The Winslow Boy
Supreme craftsman wastes his skillBy Vladimir Zelevinsky
ASSOCIATE ARTS EDITOR
Written and directed by David Mamet, based on the play by Terence Rattigan
With Nigel Hawthorne, Rebecca Pidgeon, Jeremy Northam, Guy Edwards
David Mamet seems to be moving down the motion picture rating scale. After penning such profanity-laden plays as Glengarry Glen Ross and American Buffalo, he wrote and directed The Spanish Prisoner, a PG-rated thriller. Now he writes (adapting from a play by Terence Rattigan) and directs an costume period drama The Winslow Boy, which bears a proud G rating. Next for him, I presume, will be directing a Disney cartoon (and I will pay to see that!).
This aside, however, The Winslow Boy bears all trademarks of a good Mamet work: dramatic intensity and clarity, visual elegance and beautiful shot composition, intricate multi-personal conflicts between characters and society, and terse, clipped, staccato speech. The Winslow Boy surprises not only by its restraint, but also by having a rather affecting love story at its periphery. Overall, though, it’s a mild disappointment--one thing is not as good as the other elements, and this is the crucial aspect. I’m speaking of the source, the original Rattigan play.
This play (and Mamet’s entirely too reverential adaptation of it) starts in a calm and dignified fashion, yet sometime around the end of the first reel it creates a situation which is positively awash with tantalizing possibilities. The title character, Ronnie Winslow (Guy Edwards), was just expelled from a naval academy for committing a trivial and petty crime; yet he assures his father, Arthur Winslow (Nigel Hawthorne) of his innocence. His father believes; and thus is begun the legal crusade which will go from the Admiralty all the way to the British Parliament. Joining the struggle to clear the boy’s name are his elder sister, suffragette Catherine Winslow (Rebecca Pidgeon) and a famous celebrity attorney Sir Robert Morton (Jeremy Northam).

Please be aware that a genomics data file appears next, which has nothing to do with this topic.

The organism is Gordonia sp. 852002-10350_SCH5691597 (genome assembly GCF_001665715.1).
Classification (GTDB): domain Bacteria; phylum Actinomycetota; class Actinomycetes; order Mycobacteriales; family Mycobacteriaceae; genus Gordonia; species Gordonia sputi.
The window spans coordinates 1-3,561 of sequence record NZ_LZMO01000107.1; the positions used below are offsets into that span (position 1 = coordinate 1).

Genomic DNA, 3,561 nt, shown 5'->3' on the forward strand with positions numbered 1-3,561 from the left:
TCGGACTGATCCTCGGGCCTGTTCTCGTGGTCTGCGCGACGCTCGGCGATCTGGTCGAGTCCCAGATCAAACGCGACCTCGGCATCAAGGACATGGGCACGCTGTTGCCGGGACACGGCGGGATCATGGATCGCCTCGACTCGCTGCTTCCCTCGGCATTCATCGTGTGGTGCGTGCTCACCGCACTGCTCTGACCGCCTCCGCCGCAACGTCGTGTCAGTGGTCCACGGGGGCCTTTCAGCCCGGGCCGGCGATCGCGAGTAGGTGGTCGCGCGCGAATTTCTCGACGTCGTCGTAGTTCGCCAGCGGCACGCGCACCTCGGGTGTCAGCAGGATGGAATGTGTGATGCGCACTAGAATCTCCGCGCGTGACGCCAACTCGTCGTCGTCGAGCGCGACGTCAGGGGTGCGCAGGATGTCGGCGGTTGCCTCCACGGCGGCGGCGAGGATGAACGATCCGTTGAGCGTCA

This plot setup can be spun in so many tantalizing ways; here you have the seeds for the riveting courtroom drama, a social satire, or even for a good old classical suspense/mystery. Mamet’s treatment is understated, yet there are elements of all the above in The Winslow Boy. The first meeting between Ronnie and Morton, with the latter questioning the possible culprit, is positively electrifying with its steadily increasing pace of questions and answers, with information flying at the viewers at astonishing speed. It also helps that Mamet withheld the details about Ronnie’s alleged crime until this scene, and the revelation of the events that led to his dismissal is undeniably exciting.
However, this film mostly tries to work as an intricate character drama, and I guess it largely succeeds at this. The cast is uniformly excellent, including Rebecca Pidgeon, who was a bit annoying in The Spanish Prisoner. Here she’s very good, and even gets a chance to wear the same sunglasses as in the earlier movie. Her scenes with Northam are very well observed, and result in the movie’s most affecting storyline, a romance that is only hinted at, and never explicitly addressed. This subplot even derives most of its power from the fact that it’s communicated solely through silent glances, attitudes, and Mamet’s expert use of mise-en-scene (notice how the amount of the flowers in the garden changes in the course of the movie).
As a matter of fact, Mamet’s work as a director here can not be faulted; it’s crisp, beautiful, painterly (recalling such artists as Whistler), and communicates a lot of information via minute visual details. But for the life of me I can’t imagine why did he pick such a mediocre play, and why he seems as much constrained by his source as Rattigan himself seems to have been constrained by the true story which he was adapting into a play. The Winslow Boy is content to calmly spin its wheels for hundred minutes, with elegance and precision, being consistently engaging and entertaining--and yet pretty much nothing really happens, and nobody really seems to change much, and all the opportunities for shattering drama or penetrating social critique are lost.
The overall impression of The Winslow Boy is that of a supreme craftsman wasting his energy, skill, and talent on a trifle. I wish that next time Mamet would adapt one of his own superior plays, no matter what would be the rating of the resulting movie.